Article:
00000000`040b6030 00000001`4049e127 : 00000000`1b912800 00000000`1b912800 00000000`040b6190 00000000`040b7000 : Ax32Serv!interpret::xal_eval_id+0xd0
00000000`040b6070 00000001`4049e268 : 00000000`1b912800 00000000`00000000 00000000`1b912800 00000000`040b70e0 : Ax32Serv!interpret::evalLoop+0x167
00000000`040b60d0 00000001`40582b53 : 00000000`00000001 00000000`00000000 00000000`040b6180 00000000`00000000 : Ax32Serv!interpret::eval+0x58

For the X++ stack we care about the ax32serv!interpret::evalfunc frames. Let’s take the evalfunc line nearest to the top of the stack as an example:

00000000`040b55c0 00000001`40434517 : 00000000`18ebfb00 00000000`1e522736 00000000`1e665e60 00000000`00930200 : Ax32Serv!interpret::evalFunc+0x2ca

Take the third column shown above in green and then run “du <the location>” as shown below. This gives you the X++ method name:

0:007> du 00000000`1e522736
00000000`1e522736  "saveBudgetCheckResultErrorWarnin"
00000000`1e522776  "gDetails"

Now to find the class, take the first column in that line and run “dd <the location>” as shown below, this gives you the class ID in hexadecimal:

0:007> dd 00000000`040b55c0+44
00000000`040b5604  000f554e 1b913940 00000000 00000000
00000000`040b5614  00000000 00000000 00000000 00000000
00000000`040b5624  00000000 00000000 00000000 00000000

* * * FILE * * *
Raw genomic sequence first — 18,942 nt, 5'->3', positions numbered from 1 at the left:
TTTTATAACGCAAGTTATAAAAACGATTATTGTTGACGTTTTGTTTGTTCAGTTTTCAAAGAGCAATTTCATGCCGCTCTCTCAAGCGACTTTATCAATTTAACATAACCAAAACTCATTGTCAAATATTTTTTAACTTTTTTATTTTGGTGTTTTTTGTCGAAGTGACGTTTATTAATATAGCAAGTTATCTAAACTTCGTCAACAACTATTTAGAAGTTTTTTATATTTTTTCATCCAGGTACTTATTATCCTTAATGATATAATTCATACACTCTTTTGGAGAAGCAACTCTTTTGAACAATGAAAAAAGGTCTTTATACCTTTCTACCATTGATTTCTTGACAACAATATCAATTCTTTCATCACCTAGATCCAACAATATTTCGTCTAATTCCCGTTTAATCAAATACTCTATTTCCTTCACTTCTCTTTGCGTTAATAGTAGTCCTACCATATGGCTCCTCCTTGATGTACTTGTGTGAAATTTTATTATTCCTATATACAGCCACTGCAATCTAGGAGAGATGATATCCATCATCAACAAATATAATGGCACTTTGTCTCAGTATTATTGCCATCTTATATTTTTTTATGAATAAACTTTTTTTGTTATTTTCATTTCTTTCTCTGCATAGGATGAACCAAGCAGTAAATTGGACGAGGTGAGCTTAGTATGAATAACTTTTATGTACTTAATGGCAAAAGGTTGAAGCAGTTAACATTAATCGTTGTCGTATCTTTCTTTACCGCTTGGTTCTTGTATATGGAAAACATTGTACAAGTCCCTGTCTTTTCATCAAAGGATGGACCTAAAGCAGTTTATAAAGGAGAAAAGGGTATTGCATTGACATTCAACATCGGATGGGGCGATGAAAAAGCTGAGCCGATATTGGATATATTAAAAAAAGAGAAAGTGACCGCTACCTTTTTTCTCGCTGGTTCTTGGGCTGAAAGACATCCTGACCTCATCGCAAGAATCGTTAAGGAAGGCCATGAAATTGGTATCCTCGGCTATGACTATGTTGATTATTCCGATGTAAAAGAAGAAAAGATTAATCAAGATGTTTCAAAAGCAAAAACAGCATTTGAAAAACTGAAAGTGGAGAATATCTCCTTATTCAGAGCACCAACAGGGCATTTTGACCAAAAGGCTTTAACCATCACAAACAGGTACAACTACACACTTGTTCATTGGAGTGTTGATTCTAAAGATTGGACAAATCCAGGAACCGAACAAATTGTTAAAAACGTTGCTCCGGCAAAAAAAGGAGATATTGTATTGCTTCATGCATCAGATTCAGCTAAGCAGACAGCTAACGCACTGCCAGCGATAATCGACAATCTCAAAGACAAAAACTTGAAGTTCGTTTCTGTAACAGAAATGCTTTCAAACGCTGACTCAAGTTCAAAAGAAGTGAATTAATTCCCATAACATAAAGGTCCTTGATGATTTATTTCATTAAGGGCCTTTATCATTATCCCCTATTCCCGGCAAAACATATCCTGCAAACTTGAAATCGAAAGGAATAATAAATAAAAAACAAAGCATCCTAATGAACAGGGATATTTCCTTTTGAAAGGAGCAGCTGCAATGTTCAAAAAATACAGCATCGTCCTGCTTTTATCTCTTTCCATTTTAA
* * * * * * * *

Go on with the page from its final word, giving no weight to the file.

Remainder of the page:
00000000`040b5634  00000000 00000000 00000000 00000000
00000000`040b5644  00000000 ffffff00 00000000 1e665e60
00000000`040b5654  00000000 fffffffe ffffffff 00000001
00000000`040b5664  00000000 1b913940 00000000 1e522736
00000000`040b5674  00000000 1b912800 00000000 040b7000

To find out what the class name is from this, first you can convert the ID to decimal, just run “? <the ID>”

0:007> ? 000f554e
Evaluate expression: 1004878 = 00000000`000f554e

Above 1004878 is the classID, you can find the class name in an X++ job, like this:

info(classid2name(1004878));

Now for you to find the AX user you run the command “!tls -1”, this is following the instructions from this post but I am giving you different offsets here:

0:007> !tls -1
TLS slots on thread: 2ed4.176c
0x0000 : 0000000000000000
0x0001 : 0000000000000000
0x0002 : 0000000000000000
0x0003 : 0000000000000000
0x0004 : 0000000000000000
0x0005 : 0000000000000000
0x0006 : 0000000000000000
0x0007 : 0000000000e29900
0x0008 : 0000000000000000
0x0009 : 0000000000000000
0x000a : 0000000000000000
0x000b : 0000000000000000
0x000c : 0000000000000000
0x000d : 0000000000000000
0x000e : 0000000000000000
0x000f : 0000000000000000
0x0010 : 0000000000000000
0x0011 : 0000000000000000
0x0012 : 0000000000000000
0x0013 : 0000000000000000
0x0014 : 0000000000000000
0x0015 : 0000000000000000
0x0016 : 0000000000000000